How medical reversals impact your health care.

A medical reversal is when an existing treatment is shown to be ineffective due to better quality research. Some estimates are than half of all medical treatments are ineffective or useless. And yet, despite the evidence that a treatment doesn’t work, many health-care providers continue to use them.

This is a call to action for these providers – if evidence doesn’t support a therapy then stop using it – even if you learned it in medical school. For patients, it’s an opportunity to realize that science and medical treatments are dynamic and evolve over time and your best source of understanding what works and what doesn’t work is not the internet – it’s a well-informed, critical thinking physician who is willing to abandon a treatment when evidence indicates it doesn’t work.

Medical care: A continuum from evidence to the mystical

Graduating from medical school doesn’t automatically mean you’re smart, or a critical thinker, just look at Dr. Oz.[1] [2] [3] But you don’t need to fill the coffers of Oz by watching his fantastical show to realize that physicians are people, and as such are susceptible to the emotional vagaries of our species. That’s the answer to why some physicians continue to offer treatments that that have been unambiguously shown to be ineffective, or, in some cases, deleterious to your health.

Case in point- the BRAT diet is an anachronism

I’ll offer a first-person example. A few months ago, I was concerned about a lingering gastroenteritis, so I scheduled an appointment to see my primary care physician. Unfortunately, she had no appointments available, so I ended up being seen by her nurse practitioner. As our conversation progressed, I found myself completely dismissing any further advice when I told her I was eating a normal diet and she responded that I should stop immediately and go on the BRAT (Bananas, Rice, Applesauce, Toast) diet.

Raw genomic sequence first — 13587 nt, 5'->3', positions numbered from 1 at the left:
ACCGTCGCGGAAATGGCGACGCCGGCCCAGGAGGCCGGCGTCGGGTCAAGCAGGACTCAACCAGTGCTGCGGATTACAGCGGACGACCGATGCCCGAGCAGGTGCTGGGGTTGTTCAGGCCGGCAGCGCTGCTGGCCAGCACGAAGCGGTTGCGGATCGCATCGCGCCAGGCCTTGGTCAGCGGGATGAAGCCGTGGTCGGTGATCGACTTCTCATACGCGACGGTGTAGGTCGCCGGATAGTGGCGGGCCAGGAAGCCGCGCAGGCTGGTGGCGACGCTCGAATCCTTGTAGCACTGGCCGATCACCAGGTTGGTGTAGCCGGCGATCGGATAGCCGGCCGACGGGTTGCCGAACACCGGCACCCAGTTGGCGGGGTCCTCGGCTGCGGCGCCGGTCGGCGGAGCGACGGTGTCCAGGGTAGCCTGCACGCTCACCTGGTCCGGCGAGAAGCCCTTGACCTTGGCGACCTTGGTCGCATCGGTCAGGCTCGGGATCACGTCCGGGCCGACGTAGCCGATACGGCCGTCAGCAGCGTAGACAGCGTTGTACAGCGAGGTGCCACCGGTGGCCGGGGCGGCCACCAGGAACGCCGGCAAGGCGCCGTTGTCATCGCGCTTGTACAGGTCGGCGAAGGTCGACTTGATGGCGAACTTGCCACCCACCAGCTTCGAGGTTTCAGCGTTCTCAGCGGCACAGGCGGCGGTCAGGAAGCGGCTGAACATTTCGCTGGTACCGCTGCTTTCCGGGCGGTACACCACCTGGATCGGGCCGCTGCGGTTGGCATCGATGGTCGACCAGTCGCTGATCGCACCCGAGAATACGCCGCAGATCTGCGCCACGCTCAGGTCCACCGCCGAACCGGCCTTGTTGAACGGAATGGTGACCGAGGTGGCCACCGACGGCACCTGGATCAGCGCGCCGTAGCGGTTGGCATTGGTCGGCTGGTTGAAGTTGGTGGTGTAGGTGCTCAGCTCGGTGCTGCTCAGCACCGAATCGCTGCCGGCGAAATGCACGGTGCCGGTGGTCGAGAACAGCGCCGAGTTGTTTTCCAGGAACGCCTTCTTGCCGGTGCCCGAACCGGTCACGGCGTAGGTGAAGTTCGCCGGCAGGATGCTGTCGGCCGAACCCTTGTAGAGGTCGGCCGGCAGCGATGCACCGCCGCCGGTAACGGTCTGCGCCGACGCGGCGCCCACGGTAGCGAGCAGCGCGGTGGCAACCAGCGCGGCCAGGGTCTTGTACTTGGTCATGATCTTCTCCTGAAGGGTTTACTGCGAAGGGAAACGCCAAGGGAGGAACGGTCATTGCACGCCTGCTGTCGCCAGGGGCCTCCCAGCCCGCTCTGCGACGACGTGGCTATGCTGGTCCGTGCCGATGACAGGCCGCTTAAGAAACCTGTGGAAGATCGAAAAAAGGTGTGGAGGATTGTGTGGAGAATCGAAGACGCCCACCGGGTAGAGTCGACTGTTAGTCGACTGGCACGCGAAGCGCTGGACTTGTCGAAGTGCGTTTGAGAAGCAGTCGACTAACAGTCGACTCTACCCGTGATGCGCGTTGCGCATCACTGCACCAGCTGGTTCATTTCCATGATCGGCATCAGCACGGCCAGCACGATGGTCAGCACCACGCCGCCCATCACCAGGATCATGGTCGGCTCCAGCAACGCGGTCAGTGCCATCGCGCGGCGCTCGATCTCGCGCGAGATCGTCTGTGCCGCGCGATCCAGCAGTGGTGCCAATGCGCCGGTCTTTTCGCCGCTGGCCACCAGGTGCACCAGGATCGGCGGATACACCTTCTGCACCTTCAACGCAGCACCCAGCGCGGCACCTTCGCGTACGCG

I’m not a physician, but I read, and I knew that was truly an outdated recommendation that, by current standards, was consider not only ineffective, but in some cases had been shown to prolong symptoms. This is not a matter of opinion or perspective, there is ample literature and guidelines that clearly advise against the BRAT diet.[4] [5] [6] [7] And yet, there I was, sitting in a medical exam room with a nurse practioner giving me patently the wrong medical advice. But I’m sure in her mind it was simply a recommendation that has stood the test of time. I suppose one could call it a logical fallacy of argumentum ad antiquitatem (appeal to antiquity, appeal to tradition) [8], or maybe she simply had stopped learning after graduation and was unaware there was evidence that should have caused her to revise her approach to dietary recommendations for gastroenteritis.

The key word is evidence.

I don’t mean to unduly criticize medical practitioners – it’s a tough job. However, everyone must resist the urge to be an early adopter of an unproven treatment or cling to a treatment that has been reversed by new information. [9]

In medicine, a reversal can be defined as when a previously accepted and implemented practice has been shown to be ineffective by better quality or more powerful research. That’s quite different than a medical replacement which is when an existing treatment or practice that is effective is replaced because new evidence demonstrates a new treatment is a more effective.